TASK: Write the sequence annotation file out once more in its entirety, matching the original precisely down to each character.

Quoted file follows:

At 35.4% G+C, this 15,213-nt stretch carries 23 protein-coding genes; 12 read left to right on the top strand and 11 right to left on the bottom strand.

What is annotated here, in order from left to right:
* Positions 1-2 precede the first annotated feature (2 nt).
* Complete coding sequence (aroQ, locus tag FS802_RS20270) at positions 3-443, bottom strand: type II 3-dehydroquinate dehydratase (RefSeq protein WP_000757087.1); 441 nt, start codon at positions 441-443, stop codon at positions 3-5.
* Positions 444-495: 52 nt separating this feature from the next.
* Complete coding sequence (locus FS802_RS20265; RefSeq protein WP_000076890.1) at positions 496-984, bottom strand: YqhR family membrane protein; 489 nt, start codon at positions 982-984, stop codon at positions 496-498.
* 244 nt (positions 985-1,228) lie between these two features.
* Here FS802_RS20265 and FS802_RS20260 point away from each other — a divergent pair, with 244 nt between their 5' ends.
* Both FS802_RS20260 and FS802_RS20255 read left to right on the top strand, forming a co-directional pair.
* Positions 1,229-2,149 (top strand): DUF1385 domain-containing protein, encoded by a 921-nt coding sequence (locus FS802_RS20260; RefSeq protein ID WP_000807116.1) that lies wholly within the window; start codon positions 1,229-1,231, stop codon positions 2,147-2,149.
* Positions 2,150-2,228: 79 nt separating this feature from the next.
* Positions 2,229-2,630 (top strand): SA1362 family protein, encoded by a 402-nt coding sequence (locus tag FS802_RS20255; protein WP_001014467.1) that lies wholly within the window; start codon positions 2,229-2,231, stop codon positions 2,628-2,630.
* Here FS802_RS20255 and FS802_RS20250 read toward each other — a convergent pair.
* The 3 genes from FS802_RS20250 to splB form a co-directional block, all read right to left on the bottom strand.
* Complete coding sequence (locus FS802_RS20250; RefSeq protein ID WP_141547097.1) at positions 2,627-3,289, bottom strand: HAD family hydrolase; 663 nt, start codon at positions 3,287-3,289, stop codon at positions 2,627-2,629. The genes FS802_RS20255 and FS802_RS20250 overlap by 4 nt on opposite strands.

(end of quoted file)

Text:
At 35.4% G+C, this 15,213-nt stretch carries 23 protein-coding genes; 12 read left to right on the top strand and 11 right to left on the bottom strand.

What is annotated here, in order from left to right:
* Positions 1-2 precede the first annotated feature (2 nt).
* Complete coding sequence (aroQ, locus tag FS802_RS20270) at positions 3-443, bottom strand: type II 3-dehydroquinate dehydratase (RefSeq protein WP_000757087.1); 441 nt, start codon at positions 441-443, stop codon at positions 3-5.
* Positions 444-495: 52 nt separating this feature from the next.
* Complete coding sequence (locus FS802_RS20265; RefSeq protein WP_000076890.1) at positions 496-984, bottom strand: YqhR family membrane protein; 489 nt, start codon at positions 982-984, stop codon at positions 496-498.
* 244 nt (positions 985-1,228) lie between these two features.
* Here FS802_RS20265 and FS802_RS20260 point away from each other — a divergent pair, with 244 nt between their 5' ends.
* Both FS802_RS20260 and FS802_RS20255 read left to right on the top strand, forming a co-directional pair.
* Positions 1,229-2,149 (top strand): DUF1385 domain-containing protein, encoded by a 921-nt coding sequence (locus FS802_RS20260; RefSeq protein ID WP_000807116.1) that lies wholly within the window; start codon positions 1,229-1,231, stop codon positions 2,147-2,149.
* Positions 2,150-2,228: 79 nt separating this feature from the next.
* Positions 2,229-2,630 (top strand): SA1362 family protein, encoded by a 402-nt coding sequence (locus tag FS802_RS20255; protein WP_001014467.1) that lies wholly within the window; start codon positions 2,229-2,231, stop codon positions 2,628-2,630.
* Here FS802_RS20255 and FS802_RS20250 read toward each other — a convergent pair.
* The 3 genes from FS802_RS20250 to splB form a co-directional block, all read right to left on the bottom strand.
* Complete coding sequence (locus FS802_RS20250; RefSeq protein ID WP_141547097.1) at positions 2,627-3,289, bottom strand: HAD family hydrolase; 663 nt, start codon at positions 3,287-3,289, stop codon at positions 2,627-2,629. The genes FS802_RS20255 and FS802_RS20250 overlap by 4 nt on opposite strands.